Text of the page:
So how to get rid of this problem is the matter of concern among such landlords or property owners. Interestingly, with an objective to provide remedy to such landlords for their problems today there are various property management firms which look after towards all the matters related to giving property on rent. These groups or firms are mainly constituted by the group of experts having knowledge in dealing with the issues related to the property given on rent.
Types of Property Management Fees: Although property management fees refer to the amount charged for looking after the property given on rent, but depending upon their requirements the property management firms charge the fees in different formats. Some of them are referred below:
1. Monthly Management Fees: It is self understanding term and refers to the payment made to property management firm every month for the services rendered by it. This payment is made for the varied services offered by the group, including receiving rent from the tenants, regular inspection of property, property maintenance, attaining the complaints received from the tenants during odd hours, etc. The amount of this fee mainly varies from 7% to 10% of the monthly rent received from the tenants.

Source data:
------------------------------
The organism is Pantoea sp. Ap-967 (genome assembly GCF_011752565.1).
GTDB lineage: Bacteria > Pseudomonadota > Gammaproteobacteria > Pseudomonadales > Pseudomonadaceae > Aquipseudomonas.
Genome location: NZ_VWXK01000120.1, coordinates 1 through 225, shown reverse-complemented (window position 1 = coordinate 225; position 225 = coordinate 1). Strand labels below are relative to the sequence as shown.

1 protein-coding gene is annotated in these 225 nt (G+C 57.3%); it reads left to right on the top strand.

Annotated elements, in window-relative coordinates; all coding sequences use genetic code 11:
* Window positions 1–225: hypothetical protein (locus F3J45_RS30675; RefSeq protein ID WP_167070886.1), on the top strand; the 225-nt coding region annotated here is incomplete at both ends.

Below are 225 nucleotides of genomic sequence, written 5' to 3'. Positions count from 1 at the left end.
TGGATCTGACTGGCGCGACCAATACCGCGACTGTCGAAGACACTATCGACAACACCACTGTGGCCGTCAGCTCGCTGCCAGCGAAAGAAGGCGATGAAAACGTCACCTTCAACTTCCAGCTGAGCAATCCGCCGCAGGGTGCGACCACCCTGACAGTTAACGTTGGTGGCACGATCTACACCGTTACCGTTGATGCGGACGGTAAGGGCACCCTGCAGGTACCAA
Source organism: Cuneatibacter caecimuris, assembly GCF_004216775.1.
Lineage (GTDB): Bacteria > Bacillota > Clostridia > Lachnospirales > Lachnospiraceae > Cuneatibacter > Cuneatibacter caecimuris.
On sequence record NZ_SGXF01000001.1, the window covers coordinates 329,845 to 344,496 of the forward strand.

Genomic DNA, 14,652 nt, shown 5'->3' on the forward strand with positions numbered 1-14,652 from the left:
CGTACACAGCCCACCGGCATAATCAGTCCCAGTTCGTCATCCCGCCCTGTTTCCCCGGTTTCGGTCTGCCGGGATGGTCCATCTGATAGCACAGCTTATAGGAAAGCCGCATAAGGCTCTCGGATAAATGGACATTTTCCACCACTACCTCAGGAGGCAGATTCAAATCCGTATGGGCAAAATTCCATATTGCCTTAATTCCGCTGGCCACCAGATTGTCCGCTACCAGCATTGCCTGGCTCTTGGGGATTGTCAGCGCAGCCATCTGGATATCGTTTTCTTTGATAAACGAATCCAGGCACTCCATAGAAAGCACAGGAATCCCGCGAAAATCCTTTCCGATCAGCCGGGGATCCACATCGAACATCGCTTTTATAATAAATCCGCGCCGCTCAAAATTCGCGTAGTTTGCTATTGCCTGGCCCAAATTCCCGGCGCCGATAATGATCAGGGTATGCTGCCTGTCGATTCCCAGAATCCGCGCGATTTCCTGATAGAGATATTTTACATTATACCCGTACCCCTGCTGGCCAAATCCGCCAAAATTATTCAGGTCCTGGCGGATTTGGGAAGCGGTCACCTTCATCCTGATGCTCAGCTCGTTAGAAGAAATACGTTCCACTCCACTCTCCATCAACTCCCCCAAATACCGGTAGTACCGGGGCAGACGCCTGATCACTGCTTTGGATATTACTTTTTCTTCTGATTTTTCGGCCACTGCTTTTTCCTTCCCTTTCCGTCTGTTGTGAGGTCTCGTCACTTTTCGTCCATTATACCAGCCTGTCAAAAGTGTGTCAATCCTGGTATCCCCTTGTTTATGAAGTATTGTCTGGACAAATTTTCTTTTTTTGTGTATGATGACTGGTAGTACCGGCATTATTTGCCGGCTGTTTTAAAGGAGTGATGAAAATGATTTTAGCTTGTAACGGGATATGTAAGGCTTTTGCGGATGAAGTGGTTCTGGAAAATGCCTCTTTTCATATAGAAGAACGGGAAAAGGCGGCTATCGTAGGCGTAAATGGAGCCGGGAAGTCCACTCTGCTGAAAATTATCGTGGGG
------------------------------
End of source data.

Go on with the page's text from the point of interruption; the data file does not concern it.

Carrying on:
2. Leasing Fees: This fee refers to the investment made for advertising the property, showing the property to your prospective tenants, screening tenants and checking their previous credit score, getting all the legal documents prepared accordingly and various other tasks. This is generally one time fees and mainly varies from 75% to 100% of the rent for the first month.
3. Maintenance Fee: It mainly refers to investment made by the company for maintaining the condition of your property. As a general practice this type of fee is mainly charged on terms and conditions determined between the property management company and the landlord. If the landlord takes the responsibility of looking after the maintenance of property no fees is paid to the group, but in case if the responsibility is handed on the shoulders to the group. Then, depending upon the terms, conditions and maintenance fee is paid to the group.